FBI warns of SIM-swapping outbreak

Holding a substantial amount of crypto-currency? You may want to take a close look at your multi-factor authentication settings on your online accounts, particularly your email, and protections on your cellphone plan.

The FBI is warning of what it says is an uptick in SIM-swapping fraudincidents. Criminals call a target’s phone carrier’s customer support, and, through blagging and social engineering, request that their mark’s mobile phone number be switched to a SIM card in a device belonging to the crooks.

Should the transfer work, the thieves then attempt to reset the password on the victim’s email account, using the two-factor authentication code sent to the mark’s phone number, which is directed to the crim’s handset. From there, the miscreants can reset the password on the victim’s cloud-based crypto-coin wallets, and drain it of digital dosh.

Either switch to physical hardware tokens to protect accounts, ideally, or authentication apps, and/or call your carrier and put SIM transfer protections on your plan.

“The FBI has seen an increase in the use of SIM swapping by criminals to steal digital currency using information found on social media,” said Special Agent John Bennett from the FBI San Francisco Division.

“This includes personally identifying information or details about the victim’s digital currency accounts.

“The FBI wants to help individuals make themselves harder targets and, if they are victimized, to quickly regain control of their accounts to mitigate any potential harm.”

In brief… If you’re wondering how some iOS jailbreakers and other infosec researchers crack certain parts of Apple’s iPhone security so fast when a new device comes out, it’s probably because they obtain prototypes of the hardware that have security measures disabled, allowing them to poke around the firmware for vulnerabilities…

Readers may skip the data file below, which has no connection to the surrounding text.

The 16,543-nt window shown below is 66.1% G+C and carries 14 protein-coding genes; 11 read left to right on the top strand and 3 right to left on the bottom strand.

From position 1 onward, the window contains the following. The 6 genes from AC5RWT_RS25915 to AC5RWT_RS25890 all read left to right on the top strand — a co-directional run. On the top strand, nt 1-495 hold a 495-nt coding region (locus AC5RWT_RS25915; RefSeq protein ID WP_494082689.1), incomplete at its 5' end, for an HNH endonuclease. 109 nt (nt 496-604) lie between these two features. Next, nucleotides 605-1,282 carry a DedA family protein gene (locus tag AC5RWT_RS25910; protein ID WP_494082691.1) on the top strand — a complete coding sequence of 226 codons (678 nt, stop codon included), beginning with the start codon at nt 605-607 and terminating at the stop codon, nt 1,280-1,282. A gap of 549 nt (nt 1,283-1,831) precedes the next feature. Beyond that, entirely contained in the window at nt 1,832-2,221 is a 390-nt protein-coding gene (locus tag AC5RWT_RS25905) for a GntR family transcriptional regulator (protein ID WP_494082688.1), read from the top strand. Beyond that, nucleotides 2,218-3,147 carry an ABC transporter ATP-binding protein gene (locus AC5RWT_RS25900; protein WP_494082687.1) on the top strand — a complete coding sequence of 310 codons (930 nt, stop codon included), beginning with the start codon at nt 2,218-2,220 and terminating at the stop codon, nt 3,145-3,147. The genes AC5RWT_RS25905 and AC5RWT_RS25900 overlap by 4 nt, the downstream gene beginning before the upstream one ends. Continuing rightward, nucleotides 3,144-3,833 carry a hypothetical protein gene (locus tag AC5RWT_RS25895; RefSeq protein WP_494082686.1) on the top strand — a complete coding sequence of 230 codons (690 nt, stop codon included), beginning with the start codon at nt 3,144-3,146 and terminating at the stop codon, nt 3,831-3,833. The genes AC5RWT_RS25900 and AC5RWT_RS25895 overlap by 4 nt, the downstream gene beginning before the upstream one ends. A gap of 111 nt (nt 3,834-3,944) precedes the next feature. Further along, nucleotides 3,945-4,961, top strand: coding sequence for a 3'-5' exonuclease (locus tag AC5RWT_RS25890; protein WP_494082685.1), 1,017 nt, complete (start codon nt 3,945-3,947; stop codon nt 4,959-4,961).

Google temporarily switched off Android TV photo-sharingafter a privacy-busting bug caused hundreds of strangers’ pictures started showing up in the “linked accounts” feature in people’s accounts…

Debt collectors and stalkers have been caught pretending to be cops to extract folks’ smartphone location data from telcos in the US…

Chelsea Manning was jailed on Friday for refusing to testify before US grand jury probing WikiLeaks and its document dumps. The military whistleblower, or diplomatic cables leaker, depending on where you stand, will remain behind bars until she changes her mind, or the jury completes its investigation…

Finally, vulnerability hunter Victor Gevers detailed 18 MongoDB databases he found facing the public internet that appear to be part of China’s social-media-monitoring system that’s not terribly unlike the NSA’s PRISM program, processing 364 million online profiles and their chats and file transfers daily.

DISCLAIMER: Comments expressed here do not reflect the opinions of FraudXpose or any employee thereof.

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